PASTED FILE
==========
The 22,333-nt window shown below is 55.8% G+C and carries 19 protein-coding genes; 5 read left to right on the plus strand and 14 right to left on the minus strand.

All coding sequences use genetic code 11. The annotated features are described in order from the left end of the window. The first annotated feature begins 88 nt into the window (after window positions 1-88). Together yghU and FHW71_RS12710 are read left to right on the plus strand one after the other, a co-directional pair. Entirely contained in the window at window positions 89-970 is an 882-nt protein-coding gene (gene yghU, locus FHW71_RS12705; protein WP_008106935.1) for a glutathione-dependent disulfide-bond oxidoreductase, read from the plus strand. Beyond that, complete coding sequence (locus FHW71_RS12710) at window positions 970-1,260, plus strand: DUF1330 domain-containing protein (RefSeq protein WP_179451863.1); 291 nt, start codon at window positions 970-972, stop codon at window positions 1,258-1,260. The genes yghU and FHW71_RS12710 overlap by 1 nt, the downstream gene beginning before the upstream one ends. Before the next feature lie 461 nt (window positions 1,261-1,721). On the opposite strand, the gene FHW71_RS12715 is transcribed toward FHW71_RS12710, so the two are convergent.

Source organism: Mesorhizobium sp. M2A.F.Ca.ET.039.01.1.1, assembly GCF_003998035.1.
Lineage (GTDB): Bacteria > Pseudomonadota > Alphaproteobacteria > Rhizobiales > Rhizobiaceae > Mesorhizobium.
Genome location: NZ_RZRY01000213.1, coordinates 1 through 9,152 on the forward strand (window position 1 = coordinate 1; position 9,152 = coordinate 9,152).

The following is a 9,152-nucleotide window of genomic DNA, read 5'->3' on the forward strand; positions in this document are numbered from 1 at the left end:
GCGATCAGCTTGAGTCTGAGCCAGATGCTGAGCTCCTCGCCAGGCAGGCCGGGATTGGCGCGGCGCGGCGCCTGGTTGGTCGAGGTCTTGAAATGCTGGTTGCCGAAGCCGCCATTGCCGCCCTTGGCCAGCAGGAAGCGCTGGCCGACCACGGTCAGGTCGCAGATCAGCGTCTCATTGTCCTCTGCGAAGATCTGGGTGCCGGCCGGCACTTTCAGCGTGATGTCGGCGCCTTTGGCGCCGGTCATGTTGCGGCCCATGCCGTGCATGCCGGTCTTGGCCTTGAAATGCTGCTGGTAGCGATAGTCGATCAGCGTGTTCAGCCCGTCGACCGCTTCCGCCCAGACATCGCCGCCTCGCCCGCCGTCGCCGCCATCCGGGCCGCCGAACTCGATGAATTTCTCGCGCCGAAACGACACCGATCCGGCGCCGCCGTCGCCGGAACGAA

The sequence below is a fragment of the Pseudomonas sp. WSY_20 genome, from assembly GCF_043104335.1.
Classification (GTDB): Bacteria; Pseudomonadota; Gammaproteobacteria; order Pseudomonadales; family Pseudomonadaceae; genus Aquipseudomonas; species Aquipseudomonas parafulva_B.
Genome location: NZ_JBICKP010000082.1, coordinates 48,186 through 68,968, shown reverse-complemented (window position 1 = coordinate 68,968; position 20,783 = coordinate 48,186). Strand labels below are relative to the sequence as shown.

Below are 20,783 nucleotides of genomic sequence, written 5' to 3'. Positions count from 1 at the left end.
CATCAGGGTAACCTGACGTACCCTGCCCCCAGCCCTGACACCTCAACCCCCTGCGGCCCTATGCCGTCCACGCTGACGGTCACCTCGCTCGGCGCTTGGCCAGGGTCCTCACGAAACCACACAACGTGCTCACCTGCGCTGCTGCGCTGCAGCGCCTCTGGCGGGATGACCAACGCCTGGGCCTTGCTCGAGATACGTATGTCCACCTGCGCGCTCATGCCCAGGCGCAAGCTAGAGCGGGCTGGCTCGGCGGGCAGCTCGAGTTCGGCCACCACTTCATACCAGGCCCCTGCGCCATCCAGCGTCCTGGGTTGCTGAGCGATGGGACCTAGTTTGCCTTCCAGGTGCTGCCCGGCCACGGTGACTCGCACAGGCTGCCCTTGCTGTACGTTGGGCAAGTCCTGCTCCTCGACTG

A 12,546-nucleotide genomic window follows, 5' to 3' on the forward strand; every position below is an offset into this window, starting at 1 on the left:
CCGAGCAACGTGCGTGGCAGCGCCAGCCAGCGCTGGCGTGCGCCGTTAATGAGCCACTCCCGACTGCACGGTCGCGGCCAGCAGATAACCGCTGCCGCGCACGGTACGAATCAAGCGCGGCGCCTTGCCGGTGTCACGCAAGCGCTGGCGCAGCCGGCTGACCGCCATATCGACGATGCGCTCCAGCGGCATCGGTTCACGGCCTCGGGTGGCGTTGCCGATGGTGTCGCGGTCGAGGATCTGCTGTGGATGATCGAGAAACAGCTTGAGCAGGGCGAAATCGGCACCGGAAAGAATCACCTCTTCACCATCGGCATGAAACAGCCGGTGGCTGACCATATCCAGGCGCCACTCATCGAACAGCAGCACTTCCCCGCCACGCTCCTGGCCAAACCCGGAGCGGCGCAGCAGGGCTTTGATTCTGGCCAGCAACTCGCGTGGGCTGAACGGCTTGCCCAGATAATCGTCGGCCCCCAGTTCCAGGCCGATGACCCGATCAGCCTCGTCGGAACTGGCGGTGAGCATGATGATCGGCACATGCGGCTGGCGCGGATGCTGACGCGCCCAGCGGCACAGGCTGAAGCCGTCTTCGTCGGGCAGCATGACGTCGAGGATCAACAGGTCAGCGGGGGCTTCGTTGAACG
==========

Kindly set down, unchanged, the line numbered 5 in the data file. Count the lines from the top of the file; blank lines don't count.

Genome location: NZ_RZRY01000213.1, coordinates 1 through 9,152 on the forward strand (window position 1 = coordinate 1; position 9,152 = coordinate 9,152).